Abstract

Fiber lasers of neodymium-doped glass have been used on a pulsed basis to amplify 1.06-μ radiation. To prevent oscillation, the ends are polished at an angle such that reflected light is lost from the cavity. With the high inversion which can then be obtained, gains as large as 5 × 104 have been observed in a 1-m long fiber. The gain was measured as a function of pumping energy and as a function of time during the pumping pulse at which the amplification was determined.

© 1964 Optical Society of America

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References

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  1. P. P. Kisliuk, W. S. Boyle, Proc. Inst. Radio Engrs. 49, 1635 (1961).
  2. J. E. Geusic, H. E. D. Scovil, Bell Syst. Tech. J. 41, 1371 (1962).
  3. S. Jacobs, G. Gould, P. Rabinowitz, Phys. Rev. Letters 7, 415 (1961).
    [CrossRef]
  4. A. L. Bloom, W. E. Bell, R. C. Rempel, Appl. Opt. 2, 317 (1963).
    [CrossRef]
  5. J. D. Rigden, A. D. White, E. I. Gordon, NEREM, Boston, Mass., Nov.6, 1962; Proc. Inst. Radio Engrs. 50, 1697 (1962).
  6. C. K. N. Patel, W. R. Bennett, W. L. Faust, R. A. McFarlane, Phys. Rev. Letters 9, 102 (1962).
    [CrossRef]
  7. R. A. Paananen, Proc. Inst. Radio Engrs. 50, 2115 (1962).
  8. E. Snitzer, C. J. Koester in Optical Processing of Information (Spartan Books, Baltimore, Md., 1963).
  9. E. Snitzer, J. Appl. Phys. 32, 36 (1961); Phys. Rev. Letters 7, 444 (1961).
    [CrossRef]

1963

1962

J. E. Geusic, H. E. D. Scovil, Bell Syst. Tech. J. 41, 1371 (1962).

C. K. N. Patel, W. R. Bennett, W. L. Faust, R. A. McFarlane, Phys. Rev. Letters 9, 102 (1962).
[CrossRef]

R. A. Paananen, Proc. Inst. Radio Engrs. 50, 2115 (1962).

1961

E. Snitzer, J. Appl. Phys. 32, 36 (1961); Phys. Rev. Letters 7, 444 (1961).
[CrossRef]

S. Jacobs, G. Gould, P. Rabinowitz, Phys. Rev. Letters 7, 415 (1961).
[CrossRef]

P. P. Kisliuk, W. S. Boyle, Proc. Inst. Radio Engrs. 49, 1635 (1961).

Bell, W. E.

Bennett, W. R.

C. K. N. Patel, W. R. Bennett, W. L. Faust, R. A. McFarlane, Phys. Rev. Letters 9, 102 (1962).
[CrossRef]

Bloom, A. L.

Boyle, W. S.

P. P. Kisliuk, W. S. Boyle, Proc. Inst. Radio Engrs. 49, 1635 (1961).

Faust, W. L.

C. K. N. Patel, W. R. Bennett, W. L. Faust, R. A. McFarlane, Phys. Rev. Letters 9, 102 (1962).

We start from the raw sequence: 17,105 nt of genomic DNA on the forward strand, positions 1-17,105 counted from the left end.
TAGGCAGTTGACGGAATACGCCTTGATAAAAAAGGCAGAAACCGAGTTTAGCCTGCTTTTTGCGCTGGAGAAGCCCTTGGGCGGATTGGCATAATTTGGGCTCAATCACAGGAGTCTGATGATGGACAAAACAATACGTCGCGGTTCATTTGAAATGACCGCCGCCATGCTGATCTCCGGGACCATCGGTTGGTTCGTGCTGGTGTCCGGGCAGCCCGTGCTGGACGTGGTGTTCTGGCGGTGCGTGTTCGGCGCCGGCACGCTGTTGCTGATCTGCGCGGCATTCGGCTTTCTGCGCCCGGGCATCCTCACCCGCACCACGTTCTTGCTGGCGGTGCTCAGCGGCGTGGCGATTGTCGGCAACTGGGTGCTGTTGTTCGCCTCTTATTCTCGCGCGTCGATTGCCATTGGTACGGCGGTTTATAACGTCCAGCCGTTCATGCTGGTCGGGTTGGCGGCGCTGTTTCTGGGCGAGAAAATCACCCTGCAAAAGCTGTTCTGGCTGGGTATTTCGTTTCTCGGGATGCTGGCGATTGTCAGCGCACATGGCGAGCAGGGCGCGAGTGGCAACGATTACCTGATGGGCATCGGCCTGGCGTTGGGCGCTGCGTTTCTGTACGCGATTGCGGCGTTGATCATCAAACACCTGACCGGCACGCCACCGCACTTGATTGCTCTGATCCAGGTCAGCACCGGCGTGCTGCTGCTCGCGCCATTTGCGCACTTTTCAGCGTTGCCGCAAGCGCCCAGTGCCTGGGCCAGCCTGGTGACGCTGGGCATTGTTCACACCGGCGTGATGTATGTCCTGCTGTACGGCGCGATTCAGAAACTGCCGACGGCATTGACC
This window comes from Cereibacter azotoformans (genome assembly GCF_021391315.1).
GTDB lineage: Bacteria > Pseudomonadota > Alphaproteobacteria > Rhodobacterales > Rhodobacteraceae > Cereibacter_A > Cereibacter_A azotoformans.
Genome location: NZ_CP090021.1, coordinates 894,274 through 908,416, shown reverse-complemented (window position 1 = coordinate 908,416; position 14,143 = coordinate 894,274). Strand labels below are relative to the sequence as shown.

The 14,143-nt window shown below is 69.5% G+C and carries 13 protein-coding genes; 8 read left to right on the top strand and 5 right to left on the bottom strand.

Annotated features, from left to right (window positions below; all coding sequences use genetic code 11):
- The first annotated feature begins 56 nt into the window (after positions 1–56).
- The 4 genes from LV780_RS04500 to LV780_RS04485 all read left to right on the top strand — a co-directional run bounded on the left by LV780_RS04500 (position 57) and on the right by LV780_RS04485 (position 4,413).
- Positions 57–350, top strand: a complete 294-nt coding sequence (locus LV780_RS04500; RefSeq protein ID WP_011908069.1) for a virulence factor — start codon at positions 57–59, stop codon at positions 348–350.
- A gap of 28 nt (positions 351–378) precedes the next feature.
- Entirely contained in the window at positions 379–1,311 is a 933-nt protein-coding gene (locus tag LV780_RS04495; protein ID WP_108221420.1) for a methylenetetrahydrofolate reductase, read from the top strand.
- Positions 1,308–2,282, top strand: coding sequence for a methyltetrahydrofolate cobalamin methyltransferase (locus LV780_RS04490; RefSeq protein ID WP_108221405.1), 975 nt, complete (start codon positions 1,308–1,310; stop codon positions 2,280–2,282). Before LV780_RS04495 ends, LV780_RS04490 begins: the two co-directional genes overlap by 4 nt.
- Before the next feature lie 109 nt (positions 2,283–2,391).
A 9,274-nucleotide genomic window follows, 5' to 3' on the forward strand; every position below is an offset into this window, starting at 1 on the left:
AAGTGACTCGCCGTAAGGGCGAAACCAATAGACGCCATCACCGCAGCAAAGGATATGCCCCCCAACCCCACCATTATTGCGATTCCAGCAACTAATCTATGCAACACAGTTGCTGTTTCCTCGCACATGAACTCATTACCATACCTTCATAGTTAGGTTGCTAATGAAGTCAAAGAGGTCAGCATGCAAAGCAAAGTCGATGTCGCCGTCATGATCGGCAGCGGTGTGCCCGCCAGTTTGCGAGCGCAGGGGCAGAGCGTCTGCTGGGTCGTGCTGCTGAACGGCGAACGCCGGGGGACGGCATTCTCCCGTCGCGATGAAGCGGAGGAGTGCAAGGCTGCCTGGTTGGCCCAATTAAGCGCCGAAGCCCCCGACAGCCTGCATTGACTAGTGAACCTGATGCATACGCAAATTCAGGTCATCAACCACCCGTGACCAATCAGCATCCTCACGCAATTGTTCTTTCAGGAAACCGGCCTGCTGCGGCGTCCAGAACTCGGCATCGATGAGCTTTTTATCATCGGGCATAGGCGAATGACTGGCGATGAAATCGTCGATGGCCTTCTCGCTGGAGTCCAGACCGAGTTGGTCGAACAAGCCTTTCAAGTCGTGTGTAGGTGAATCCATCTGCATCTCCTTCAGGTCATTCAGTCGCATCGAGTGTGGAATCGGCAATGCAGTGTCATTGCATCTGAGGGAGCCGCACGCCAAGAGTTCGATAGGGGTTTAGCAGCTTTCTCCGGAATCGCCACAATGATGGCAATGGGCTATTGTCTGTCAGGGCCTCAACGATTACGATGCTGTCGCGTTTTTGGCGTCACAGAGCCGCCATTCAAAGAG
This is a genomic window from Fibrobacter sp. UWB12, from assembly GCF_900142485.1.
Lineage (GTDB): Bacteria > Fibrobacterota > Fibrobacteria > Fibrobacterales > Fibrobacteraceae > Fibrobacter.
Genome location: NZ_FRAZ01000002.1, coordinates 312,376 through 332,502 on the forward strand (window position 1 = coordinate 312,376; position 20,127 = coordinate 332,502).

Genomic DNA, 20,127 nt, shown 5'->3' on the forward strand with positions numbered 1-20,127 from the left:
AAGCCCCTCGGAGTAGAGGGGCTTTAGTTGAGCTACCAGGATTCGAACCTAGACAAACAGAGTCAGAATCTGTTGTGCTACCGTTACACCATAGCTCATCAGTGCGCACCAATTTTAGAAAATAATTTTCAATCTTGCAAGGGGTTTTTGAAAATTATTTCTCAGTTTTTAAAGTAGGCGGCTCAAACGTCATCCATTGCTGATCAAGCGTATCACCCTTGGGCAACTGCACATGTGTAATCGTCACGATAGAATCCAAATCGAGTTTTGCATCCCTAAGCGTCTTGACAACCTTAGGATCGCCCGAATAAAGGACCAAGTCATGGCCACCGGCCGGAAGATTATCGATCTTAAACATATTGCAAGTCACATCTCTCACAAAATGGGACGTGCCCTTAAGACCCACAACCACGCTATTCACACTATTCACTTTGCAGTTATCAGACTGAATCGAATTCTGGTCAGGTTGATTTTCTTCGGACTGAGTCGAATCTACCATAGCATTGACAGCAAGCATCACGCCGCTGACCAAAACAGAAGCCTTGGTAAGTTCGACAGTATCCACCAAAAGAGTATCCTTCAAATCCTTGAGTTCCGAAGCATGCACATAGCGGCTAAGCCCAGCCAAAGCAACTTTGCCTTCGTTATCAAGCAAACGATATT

[CrossRef]

Geusic, J. E.

J. E. Geusic, H. E. D. Scovil, Bell Syst. Tech. J. 41, 1371 (1962).

Gordon, E. I.

J. D. Rigden, A. D. White, E. I. Gordon, NEREM, Boston, Mass., Nov.6, 1962; Proc. Inst. Radio Engrs. 50, 1697 (1962).

Gould, G.

S. Jacobs, G. Gould, P. Rabinowitz, Phys. Rev. Letters 7, 415 (1961).
[CrossRef]

Jacobs, S.

S. Jacobs, G. Gould, P. Rabinowitz, Phys. Rev. Letters 7, 415 (1961).
[CrossRef]

Kisliuk, P. P.

P. P. Kisliuk, W. S. Boyle, Proc. Inst. Radio Engrs. 49, 1635 (1961).

Koester, C. J.

E. Snitzer, C. J. Koester in Optical Processing of Information (Spartan Books, Baltimore, Md., 1963).

McFarlane, R. A.

C. K. N. Patel, W. R. Bennett, W. L. Faust, R. A. McFarlane, Phys. Rev. Letters 9, 102 (1962).
[CrossRef]

Paananen, R. A.

R. A. Paananen, Proc. Inst. Radio Engrs. 50, 2115 (1962).

Patel, C. K. N.

C. K. N. Patel, W. R. Bennett, W. L. Faust, R. A. McFarlane, Phys. Rev. Letters 9, 102 (1962).
[CrossRef]

Rabinowitz, P.

S. Jacobs, G. Gould, P. Rabinowitz, Phys. Rev. Letters 7, 415 (1961).
[CrossRef]

Rempel, R. C.

Rigden, J. D.

J. D. Rigden, A. D. White, E. I. Gordon, NEREM, Boston, Mass., Nov.6, 1962; Proc. Inst. Radio Engrs. 50, 1697 (1962).

Scovil, H. E. D.

J. E. Geusic, H. E. D. Scovil, Bell Syst. Tech. J. 41, 1371 (1962).

Snitzer, E.

E. Snitzer, J. Appl. Phys. 32, 36 (1961); Phys. Rev. Letters 7, 444 (1961).
[CrossRef]

E. Snitzer, C. J. Koester in Optical Processing of Information (Spartan Books, Baltimore, Md., 1963).

White, A. D.

J. D. Rigden, A. D. White, E. I. Gordon, NEREM, Boston, Mass., Nov.6, 1962; Proc. Inst. Radio Engrs. 50, 1697 (1962).

Appl. Opt.

Bell Syst. Tech. J.

J. E. Geusic, H. E. D. Scovil, Bell Syst. Tech. J. 41, 1371 (1962).

J. Appl. Phys.

E. Snitzer, J. Appl. Phys. 32, 36 (1961); Phys. Rev. Letters 7, 444 (1961).
[CrossRef]

Phys. Rev. Letters